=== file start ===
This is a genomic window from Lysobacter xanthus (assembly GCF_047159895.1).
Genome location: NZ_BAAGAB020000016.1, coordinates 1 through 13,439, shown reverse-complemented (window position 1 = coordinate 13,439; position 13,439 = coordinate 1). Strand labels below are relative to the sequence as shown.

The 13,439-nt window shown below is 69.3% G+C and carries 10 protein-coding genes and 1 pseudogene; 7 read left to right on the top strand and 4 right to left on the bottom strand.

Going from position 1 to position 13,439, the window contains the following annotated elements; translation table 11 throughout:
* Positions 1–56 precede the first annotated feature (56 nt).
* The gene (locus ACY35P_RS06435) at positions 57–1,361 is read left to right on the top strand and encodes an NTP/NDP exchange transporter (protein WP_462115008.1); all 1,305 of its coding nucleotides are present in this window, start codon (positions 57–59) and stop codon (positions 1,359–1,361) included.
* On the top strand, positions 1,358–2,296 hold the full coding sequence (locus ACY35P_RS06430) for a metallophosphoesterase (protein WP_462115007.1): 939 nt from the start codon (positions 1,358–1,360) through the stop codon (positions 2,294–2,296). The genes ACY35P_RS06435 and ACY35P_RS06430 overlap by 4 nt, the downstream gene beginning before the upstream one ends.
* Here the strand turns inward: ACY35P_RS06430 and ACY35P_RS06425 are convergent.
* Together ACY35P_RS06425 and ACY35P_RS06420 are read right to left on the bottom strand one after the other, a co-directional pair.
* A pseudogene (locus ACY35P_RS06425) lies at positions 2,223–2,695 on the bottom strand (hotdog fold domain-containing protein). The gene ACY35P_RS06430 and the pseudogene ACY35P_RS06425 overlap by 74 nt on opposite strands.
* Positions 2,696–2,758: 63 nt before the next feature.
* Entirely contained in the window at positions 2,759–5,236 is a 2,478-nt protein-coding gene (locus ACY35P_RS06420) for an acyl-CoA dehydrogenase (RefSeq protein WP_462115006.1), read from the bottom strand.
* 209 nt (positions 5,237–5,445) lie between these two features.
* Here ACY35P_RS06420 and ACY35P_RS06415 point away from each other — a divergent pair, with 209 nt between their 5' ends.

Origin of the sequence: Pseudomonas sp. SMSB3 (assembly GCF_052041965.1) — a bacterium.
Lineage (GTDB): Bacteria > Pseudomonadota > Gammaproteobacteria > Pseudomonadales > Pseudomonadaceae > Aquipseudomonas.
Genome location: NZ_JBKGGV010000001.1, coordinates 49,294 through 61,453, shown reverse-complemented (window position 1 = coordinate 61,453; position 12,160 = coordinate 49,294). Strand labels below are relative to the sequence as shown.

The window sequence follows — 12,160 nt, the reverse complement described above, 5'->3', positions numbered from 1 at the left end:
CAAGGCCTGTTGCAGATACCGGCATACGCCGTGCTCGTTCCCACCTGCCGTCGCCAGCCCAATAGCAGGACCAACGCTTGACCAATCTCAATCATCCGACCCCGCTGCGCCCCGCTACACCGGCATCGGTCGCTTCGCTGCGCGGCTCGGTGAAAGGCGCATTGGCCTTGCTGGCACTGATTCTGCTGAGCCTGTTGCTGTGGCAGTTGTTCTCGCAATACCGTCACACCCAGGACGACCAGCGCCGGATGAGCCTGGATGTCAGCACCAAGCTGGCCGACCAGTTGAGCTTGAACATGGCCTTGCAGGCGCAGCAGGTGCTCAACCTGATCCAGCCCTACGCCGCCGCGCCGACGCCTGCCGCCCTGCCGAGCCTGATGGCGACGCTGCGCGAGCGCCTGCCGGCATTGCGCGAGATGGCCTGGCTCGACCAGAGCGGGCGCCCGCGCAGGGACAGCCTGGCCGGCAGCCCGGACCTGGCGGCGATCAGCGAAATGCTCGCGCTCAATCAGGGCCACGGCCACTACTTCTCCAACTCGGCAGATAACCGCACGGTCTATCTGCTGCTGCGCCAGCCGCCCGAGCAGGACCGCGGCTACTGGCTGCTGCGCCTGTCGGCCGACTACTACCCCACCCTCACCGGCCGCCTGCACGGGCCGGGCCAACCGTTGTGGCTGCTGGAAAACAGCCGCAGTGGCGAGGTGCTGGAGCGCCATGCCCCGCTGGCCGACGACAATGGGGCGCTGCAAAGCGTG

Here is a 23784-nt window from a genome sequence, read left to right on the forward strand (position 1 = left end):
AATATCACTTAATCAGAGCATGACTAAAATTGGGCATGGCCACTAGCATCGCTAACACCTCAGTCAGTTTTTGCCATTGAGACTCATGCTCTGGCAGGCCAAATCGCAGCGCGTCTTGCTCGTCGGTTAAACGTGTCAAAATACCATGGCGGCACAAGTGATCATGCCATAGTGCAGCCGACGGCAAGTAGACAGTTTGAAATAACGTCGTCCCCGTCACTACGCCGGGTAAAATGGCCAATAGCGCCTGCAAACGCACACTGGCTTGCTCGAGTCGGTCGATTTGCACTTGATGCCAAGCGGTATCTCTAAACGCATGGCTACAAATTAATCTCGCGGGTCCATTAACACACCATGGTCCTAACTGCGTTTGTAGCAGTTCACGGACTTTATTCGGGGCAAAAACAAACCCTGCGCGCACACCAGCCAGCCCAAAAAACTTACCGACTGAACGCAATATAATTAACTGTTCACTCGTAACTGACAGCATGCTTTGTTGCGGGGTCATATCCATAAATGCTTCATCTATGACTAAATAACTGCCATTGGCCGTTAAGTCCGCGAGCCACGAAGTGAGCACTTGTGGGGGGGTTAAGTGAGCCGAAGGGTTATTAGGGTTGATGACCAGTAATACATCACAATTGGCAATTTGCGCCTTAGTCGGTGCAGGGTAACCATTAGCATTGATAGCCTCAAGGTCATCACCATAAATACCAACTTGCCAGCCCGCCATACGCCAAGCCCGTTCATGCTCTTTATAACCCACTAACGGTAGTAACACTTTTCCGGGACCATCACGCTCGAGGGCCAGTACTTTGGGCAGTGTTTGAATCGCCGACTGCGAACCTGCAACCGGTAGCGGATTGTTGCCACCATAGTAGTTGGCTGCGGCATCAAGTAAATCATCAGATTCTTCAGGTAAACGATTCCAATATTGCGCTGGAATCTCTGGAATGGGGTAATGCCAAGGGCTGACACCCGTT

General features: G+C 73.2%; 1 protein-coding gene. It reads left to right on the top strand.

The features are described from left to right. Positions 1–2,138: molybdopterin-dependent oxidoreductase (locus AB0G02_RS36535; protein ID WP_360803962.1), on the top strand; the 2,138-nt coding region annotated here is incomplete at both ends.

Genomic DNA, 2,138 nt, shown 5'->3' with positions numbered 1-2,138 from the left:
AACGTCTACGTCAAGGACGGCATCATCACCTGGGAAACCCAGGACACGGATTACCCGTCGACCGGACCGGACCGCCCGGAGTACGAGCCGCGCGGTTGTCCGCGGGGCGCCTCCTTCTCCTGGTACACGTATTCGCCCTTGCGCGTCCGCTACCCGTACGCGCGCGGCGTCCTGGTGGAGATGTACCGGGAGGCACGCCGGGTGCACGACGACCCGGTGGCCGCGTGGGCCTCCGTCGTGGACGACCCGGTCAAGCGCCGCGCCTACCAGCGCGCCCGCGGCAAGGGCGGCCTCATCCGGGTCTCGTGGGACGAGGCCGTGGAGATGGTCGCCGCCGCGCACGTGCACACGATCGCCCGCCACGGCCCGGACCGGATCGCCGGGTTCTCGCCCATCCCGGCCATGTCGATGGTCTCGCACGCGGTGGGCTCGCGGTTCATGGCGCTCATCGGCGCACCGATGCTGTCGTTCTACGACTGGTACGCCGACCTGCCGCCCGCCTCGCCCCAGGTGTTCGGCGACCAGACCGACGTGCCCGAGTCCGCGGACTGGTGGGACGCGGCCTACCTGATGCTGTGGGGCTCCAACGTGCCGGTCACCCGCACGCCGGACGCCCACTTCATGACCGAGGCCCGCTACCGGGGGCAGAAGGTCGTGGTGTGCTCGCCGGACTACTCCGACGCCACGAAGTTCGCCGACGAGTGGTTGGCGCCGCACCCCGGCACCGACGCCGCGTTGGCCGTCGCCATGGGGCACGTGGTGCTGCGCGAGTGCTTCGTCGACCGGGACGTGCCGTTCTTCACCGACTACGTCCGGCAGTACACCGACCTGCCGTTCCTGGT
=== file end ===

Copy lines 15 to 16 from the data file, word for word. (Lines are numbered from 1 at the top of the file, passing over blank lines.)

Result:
Origin of the sequence: Pseudomonas sp. SMSB3 (assembly GCF_052041965.1) — a bacterium.
Lineage (GTDB): Bacteria > Pseudomonadota > Gammaproteobacteria > Pseudomonadales > Pseudomonadaceae > Aquipseudomonas.